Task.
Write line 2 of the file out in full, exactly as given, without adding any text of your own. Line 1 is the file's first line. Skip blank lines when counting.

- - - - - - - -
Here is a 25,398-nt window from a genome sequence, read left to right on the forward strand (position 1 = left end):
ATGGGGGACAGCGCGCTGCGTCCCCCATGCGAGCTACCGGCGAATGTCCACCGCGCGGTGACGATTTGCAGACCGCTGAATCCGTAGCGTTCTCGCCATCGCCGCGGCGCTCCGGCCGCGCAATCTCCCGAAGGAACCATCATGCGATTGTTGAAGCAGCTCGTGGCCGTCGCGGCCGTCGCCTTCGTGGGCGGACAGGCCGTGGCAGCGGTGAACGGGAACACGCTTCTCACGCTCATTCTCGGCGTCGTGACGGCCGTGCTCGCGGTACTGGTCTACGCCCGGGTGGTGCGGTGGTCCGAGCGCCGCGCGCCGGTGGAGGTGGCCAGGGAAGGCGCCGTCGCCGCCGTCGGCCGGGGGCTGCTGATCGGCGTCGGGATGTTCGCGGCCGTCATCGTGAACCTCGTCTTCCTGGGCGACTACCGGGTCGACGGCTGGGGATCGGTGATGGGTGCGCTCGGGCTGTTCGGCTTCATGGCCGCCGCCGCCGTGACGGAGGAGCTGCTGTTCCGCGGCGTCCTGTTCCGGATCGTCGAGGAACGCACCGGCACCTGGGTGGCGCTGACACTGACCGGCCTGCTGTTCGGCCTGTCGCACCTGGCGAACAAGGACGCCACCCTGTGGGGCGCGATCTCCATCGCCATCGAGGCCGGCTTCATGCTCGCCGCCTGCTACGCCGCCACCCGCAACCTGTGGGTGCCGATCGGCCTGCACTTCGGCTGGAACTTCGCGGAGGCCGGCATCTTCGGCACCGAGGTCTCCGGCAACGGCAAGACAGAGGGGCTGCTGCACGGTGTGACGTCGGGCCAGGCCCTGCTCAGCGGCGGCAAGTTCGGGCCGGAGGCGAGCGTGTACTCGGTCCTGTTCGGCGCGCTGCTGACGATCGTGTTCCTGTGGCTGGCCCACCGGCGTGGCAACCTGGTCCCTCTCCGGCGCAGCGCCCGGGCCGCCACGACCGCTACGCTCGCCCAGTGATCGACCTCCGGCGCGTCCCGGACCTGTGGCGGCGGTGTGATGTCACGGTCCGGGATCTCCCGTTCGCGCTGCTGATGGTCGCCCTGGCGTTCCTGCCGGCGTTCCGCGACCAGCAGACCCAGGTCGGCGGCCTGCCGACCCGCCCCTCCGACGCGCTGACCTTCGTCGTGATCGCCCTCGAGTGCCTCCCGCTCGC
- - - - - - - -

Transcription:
ATGGGGGACAGCGCGCTGCGTCCCCCATGCGAGCTACCGGCGAATGTCCACCGCGCGGTGACGATTTGCAGACCGCTGAATCCGTAGCGTTCTCGCCATCGCCGCGGCGCTCCGGCCGCGCAATCTCCCGAAGGAACCATCATGCGATTGTTGAAGCAGCTCGTGGCCGTCGCGGCCGTCGCCTTCGTGGGCGGACAGGCCGTGGCAGCGGTGAACGGGAACACGCTTCTCACGCTCATTCTCGGCGTCGTGACGGCCGTGCTCGCGGTACTGGTCTACGCCCGGGTGGTGCGGTGGTCCGAGCGCCGCGCGCCGGTGGAGGTGGCCAGGGAAGGCGCCGTCGCCGCCGTCGGCCGGGGGCTGCTGATCGGCGTCGGGATGTTCGCGGCCGTCATCGTGAACCTCGTCTTCCTGGGCGACTACCGGGTCGACGGCTGGGGATCGGTGATGGGTGCGCTCGGGCTGTTCGGCTTCATGGCCGCCGCCGCCGTGACGGAGGAGCTGCTGTTCCGCGGCGTCCTGTTCCGGATCGTCGAGGAACGCACCGGCACCTGGGTGGCGCTGACACTGACCGGCCTGCTGTTCGGCCTGTCGCACCTGGCGAACAAGGACGCCACCCTGTGGGGCGCGATCTCCATCGCCATCGAGGCCGGCTTCATGCTCGCCGCCTGCTACGCCGCCACCCGCAACCTGTGGGTGCCGATCGGCCTGCACTTCGGCTGGAACTTCGCGGAGGCCGGCATCTTCGGCACCGAGGTCTCCGGCAACGGCAAGACAGAGGGGCTGCTGCACGGTGTGACGTCGGGCCAGGCCCTGCTCAGCGGCGGCAAGTTCGGGCCGGAGGCGAGCGTGTACTCGGTCCTGTTCGGCGCGCTGCTGACGATCGTGTTCCTGTGGCTGGCCCACCGGCGTGGCAACCTGGTCCCTCTCCGGCGCAGCGCCCGGGCCGCCACGACCGCTACGCTCGCCCAGTGATCGACCTCCGGCGCGTCCCGGACCTGTGGCGGCGGTGTGATGTCACGGTCCGGGATCTCCCGTTCGCGCTGCTGATGGTCGCCCTGGCGTTCCTGCCGGCGTTCCGCGACCAGCAGACCCAGGTCGGCGGCCTGCCGACCCGCCCCTCCGACGCGCTGACCTTCGTCGTGATCGCCCTCGAGTGCCTCCCGCTCGC